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Despite news of hacking, industrial espionage, corporate data theft, data leaks and other breaches and assaults on enterprise information coming to the fore and grabbing headlines almost daily, a shocking amount of businesses – especially smaller ones – are still under the impression that they are immune to such threats.
“There is still a wrongful belief among small to medium enterprises (SMEs) that hackers and other types of cybercriminals are only after big corporations,” says John Mc Loughlin, MD of J2 Software. “They mistakenly think that they are too insignificant to become targets and that it will therefore never happen to them.”

Results from a survey conducted by the Ponemon Institute reveal that network breaches are already a major problem for small businesses. In this study, SMEs from a variety of industries, including attorneys, health care providers, restaurant and small retailers were polled.

According to the outcome, 55% of small businesses have already suffered a data breach, and alarmingly, 53% of those were breached more than once. Such breaches carry implications that extend beyond financial losses.

“Companies that have suffered breaches run the risk of violating industry and government regulations as well as local and international statutory compliance regulations such as King III – which for the first time explicitly addresses IT Governance and Data Security – and the New Companies Act, both of which have to be adhered to and followed by all businesses – no matter how small,” Mc Loughlin says.

“The other major implication of a data breach is that companies stand to lose the trust of their customers, especially if the customers are directly affected by the breach by, for example, having their personal information stolen or their privacy violated. It can cause irrevocable damage to a company’s reputation.”

Mc Loughlin says contrary to popular belief, the breaches are not always the work of outside parties, but of internal, trusted users.

“Recent statistics show that well over 50% of employees who have lost or left their jobs in the past year have kept confidential corporate data, and 40% of them admitted that they were planning on using that information in their new jobs. But it’s not just disgruntled ex-employees who nab the company data: 56% of employees actually believe that it is not a crime to use a competitor’s trade secret information.”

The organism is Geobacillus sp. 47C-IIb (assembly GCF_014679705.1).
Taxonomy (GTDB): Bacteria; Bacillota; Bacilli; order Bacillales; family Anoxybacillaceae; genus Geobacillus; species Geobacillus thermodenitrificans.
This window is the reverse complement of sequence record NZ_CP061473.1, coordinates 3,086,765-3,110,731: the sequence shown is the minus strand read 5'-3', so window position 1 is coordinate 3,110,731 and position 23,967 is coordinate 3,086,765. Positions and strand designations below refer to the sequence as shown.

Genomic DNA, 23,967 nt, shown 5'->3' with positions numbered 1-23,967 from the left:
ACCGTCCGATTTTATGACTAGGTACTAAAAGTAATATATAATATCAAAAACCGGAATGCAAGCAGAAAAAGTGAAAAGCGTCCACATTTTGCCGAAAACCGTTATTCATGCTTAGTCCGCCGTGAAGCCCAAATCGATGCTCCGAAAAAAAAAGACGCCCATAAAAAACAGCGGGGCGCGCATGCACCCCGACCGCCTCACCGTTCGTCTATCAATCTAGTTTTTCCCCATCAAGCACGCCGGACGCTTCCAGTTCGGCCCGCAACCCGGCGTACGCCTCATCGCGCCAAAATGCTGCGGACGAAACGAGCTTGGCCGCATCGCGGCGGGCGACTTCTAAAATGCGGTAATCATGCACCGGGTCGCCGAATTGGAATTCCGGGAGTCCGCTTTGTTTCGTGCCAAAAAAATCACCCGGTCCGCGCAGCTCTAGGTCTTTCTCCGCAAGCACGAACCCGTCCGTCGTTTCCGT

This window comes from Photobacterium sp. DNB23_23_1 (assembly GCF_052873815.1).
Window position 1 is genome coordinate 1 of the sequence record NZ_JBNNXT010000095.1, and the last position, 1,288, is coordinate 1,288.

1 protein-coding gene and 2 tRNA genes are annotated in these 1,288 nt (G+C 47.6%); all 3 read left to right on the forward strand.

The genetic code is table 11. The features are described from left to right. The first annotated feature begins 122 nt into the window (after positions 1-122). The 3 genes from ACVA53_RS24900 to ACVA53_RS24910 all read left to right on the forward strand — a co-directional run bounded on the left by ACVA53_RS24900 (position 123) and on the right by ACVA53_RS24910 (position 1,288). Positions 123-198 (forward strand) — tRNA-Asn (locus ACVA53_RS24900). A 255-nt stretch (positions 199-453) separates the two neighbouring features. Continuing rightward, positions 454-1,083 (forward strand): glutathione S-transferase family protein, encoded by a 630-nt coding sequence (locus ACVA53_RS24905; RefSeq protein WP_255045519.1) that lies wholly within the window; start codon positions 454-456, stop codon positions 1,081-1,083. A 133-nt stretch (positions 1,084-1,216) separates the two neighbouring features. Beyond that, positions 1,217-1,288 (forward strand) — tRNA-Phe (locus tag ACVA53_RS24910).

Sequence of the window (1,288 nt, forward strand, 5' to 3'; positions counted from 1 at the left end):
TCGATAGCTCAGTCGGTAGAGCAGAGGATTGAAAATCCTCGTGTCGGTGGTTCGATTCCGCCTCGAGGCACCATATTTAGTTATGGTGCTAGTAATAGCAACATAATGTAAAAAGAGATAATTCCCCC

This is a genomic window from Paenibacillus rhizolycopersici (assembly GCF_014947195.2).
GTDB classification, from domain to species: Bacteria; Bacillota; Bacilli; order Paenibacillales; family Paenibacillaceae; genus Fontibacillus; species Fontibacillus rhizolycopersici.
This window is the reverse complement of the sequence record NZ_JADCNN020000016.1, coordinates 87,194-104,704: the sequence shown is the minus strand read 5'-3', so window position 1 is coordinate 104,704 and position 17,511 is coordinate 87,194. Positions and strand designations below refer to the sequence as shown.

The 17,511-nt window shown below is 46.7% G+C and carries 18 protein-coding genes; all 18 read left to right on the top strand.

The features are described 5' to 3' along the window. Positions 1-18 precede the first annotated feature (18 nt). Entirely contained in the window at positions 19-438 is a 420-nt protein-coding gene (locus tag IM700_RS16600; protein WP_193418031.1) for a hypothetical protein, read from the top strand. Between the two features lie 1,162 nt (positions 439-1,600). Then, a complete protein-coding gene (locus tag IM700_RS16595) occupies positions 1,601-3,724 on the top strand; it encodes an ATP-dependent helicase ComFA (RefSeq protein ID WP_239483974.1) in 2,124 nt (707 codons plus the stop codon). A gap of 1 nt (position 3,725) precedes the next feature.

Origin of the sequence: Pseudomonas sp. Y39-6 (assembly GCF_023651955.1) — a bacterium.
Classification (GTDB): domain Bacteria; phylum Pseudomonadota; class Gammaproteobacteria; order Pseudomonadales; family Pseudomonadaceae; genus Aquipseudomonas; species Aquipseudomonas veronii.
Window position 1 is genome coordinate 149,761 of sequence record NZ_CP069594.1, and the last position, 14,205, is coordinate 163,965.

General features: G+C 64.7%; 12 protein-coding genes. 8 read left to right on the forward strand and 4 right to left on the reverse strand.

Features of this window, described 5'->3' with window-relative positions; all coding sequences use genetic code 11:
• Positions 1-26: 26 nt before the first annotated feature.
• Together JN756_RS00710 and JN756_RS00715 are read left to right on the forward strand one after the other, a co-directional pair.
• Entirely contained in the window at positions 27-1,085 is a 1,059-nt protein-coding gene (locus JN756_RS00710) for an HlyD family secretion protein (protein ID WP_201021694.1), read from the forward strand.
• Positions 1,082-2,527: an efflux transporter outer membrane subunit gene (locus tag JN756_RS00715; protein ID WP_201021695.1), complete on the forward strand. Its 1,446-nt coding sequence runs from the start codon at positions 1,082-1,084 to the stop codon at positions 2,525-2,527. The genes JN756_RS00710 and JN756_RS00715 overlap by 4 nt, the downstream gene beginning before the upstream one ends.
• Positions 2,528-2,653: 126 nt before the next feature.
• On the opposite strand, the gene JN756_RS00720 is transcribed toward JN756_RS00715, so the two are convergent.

Yet many employers are so trusting, they still do not think that their employees will steal their data. LogRhythm polled one thousand employers and found that 80% of them do not believe that any of their workers would view or steal confidential information. Another 75% admitted to having no enforceable systems in place to prevent their employees from gaining unauthorised access to company data.

Even corporations aren’t immune to employees stealing information from them. Processor manufacturer AMD made headlines at the beginning of this year when it filed suit against four of its former employees who it accused of stealing thousands of documents before leaving to go and work at rival company Nvidia.

“Although many companies do have the necessary policies in place, they have no way of enforcing or controlling them,” Mc Loughlin says. “The truth is that most employers have no idea what their employees are really getting up to on the company network. If they did I am sure all of them would be shocked.”

A solution lies in a combination of an internal security management and policy enforcement. A comprehensive solution which must be focused on policy enforcement by tracking, monitoring and controlling all user activity across your systems will give your company the ability to monitor, control and report on the activities of individuals or groups of users, both reactively and proactively.

“You simply cannot afford to not know what is really going on,” Mc Loughlin concludes.